About us

The primary objective of the Bergius Botanic Garden is to support teaching and research about plant diversity, but the garden is also a recreational spot and a source of botanical knowledge for all its visitors. With a history stretching back to the 18th century, the garden is today owned and managed by the Royal Swedish Academy of Sciences and Stockholm University.

The Bergius Botanic Garden was started by two brothers, Peter Jonas and Bengt Bergius. Their seven hectare property called Bergielund, located between Karlbergs allé (today's Karlbergsvägen) and Vasaparken in central Stockholm, was developed as a horticultural school. Following their death in the late 18th century the property was donated to the Royal Swedish Academy of Sciences. This was the starting point of the Bergius Foundation, established in 1791.

The garden remained on the same property until 1885 and was moved to its present site at Brunnsviken, Frescati, when the area inside the city was to be developed according to the new city plan. At the time of the relocation, Veit Wittrock was Professor Bergianus. His visions resulted in the design and character of the garden still present today - the geographic areas, the systematic sections, the Victoria House harbouring the giant water lily,  the Victoria Pond and the mountain shaped rockeries. The intention was to create a botanical garden in accordance with scientific principles.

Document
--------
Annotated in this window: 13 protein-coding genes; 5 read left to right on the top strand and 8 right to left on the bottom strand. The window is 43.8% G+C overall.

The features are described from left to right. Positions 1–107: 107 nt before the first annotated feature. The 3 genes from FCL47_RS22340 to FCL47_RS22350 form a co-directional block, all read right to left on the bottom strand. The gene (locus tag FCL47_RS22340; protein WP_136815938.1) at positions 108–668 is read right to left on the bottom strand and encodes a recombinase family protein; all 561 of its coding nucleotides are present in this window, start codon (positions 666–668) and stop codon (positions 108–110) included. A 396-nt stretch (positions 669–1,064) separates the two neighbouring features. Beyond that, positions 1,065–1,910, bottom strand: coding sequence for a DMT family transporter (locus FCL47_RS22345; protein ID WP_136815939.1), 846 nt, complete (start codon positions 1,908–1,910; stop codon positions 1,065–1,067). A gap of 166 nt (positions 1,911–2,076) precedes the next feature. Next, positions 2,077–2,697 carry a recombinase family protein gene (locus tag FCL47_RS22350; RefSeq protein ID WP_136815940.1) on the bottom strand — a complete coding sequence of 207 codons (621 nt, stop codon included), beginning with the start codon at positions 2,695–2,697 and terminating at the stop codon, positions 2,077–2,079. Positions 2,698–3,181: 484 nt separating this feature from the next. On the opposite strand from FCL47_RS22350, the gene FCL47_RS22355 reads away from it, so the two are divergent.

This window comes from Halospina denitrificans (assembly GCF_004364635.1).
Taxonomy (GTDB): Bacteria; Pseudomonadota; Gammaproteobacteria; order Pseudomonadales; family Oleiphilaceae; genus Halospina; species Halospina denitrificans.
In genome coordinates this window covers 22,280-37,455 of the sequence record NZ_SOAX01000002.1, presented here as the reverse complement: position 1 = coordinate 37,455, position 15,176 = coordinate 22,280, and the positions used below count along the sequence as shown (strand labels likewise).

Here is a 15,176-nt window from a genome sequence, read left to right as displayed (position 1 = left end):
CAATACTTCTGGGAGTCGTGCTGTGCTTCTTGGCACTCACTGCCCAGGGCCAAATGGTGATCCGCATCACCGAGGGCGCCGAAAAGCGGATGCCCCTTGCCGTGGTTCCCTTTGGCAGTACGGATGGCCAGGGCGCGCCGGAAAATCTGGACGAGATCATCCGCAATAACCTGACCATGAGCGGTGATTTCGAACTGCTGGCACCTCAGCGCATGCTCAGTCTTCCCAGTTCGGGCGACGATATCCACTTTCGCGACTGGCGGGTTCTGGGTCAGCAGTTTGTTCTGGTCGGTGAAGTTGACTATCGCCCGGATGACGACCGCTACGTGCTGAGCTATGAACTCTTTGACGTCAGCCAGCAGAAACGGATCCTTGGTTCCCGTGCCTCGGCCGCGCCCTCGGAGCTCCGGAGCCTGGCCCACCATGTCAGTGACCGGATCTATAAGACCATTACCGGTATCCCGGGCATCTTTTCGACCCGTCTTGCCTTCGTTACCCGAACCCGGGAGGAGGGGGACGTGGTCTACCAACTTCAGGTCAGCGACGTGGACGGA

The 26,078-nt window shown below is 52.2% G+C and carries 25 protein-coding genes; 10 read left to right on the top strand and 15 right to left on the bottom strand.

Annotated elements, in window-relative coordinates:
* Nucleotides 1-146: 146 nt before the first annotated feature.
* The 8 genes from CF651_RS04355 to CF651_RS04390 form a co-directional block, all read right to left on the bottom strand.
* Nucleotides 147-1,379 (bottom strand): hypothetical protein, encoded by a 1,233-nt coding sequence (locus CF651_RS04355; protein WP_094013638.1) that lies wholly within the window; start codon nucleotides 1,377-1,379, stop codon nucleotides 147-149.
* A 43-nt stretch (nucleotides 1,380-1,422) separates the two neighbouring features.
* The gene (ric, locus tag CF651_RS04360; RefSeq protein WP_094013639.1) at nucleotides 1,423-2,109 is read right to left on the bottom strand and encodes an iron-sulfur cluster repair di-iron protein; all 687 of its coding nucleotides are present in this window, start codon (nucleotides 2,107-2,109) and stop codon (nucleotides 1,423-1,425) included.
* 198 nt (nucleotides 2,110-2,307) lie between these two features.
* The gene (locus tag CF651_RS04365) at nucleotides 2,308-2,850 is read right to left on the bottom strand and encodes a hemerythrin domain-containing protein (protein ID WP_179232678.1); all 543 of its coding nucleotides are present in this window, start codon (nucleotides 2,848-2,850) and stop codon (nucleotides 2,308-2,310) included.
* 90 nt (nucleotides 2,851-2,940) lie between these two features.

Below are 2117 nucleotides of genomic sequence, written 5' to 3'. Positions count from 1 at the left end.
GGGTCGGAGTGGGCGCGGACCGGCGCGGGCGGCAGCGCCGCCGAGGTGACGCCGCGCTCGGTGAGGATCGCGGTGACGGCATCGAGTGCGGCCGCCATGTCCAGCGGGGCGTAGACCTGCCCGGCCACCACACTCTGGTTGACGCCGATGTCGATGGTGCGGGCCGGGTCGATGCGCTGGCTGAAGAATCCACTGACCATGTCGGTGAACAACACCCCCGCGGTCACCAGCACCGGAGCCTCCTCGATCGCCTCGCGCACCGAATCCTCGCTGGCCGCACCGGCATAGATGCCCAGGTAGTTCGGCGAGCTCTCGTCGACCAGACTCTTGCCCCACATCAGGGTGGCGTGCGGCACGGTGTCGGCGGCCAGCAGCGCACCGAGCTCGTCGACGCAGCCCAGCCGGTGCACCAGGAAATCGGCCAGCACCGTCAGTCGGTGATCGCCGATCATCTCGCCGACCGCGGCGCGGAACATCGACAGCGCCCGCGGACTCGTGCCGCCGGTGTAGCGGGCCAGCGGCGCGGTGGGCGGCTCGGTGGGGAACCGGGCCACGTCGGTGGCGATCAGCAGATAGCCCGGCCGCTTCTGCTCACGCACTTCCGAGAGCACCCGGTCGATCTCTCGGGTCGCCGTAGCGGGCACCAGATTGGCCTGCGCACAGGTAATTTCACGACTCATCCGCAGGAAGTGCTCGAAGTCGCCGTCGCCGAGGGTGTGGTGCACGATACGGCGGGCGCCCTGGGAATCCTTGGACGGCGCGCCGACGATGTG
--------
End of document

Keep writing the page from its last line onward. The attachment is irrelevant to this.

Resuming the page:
During the 20th century several important buildings were erected, such as the Old Orangery (where mainly tropical plants were displayed; today it serves as a reastaurant), but first and foremost the magnificent Edvard Anderson Conservatory which opened in 1995. This was possible thanks to a donation by the glass trader, Edvard Anderson. Here you will find plants from regions with a Mediterranean climate and also tropical sections – a haven of permanent greenery, open all year round.

The Bergius Foundation is today primarily a research institution at the Royal Swedish Academy of Sciences, but is also responsible for the Edvard Anderson Conservatory in the garden.

The outside areas of the garden, the Victoria House, and the tropical sections of the Edvard Anderson Conservatory are today owned and managed by Stockholm University.



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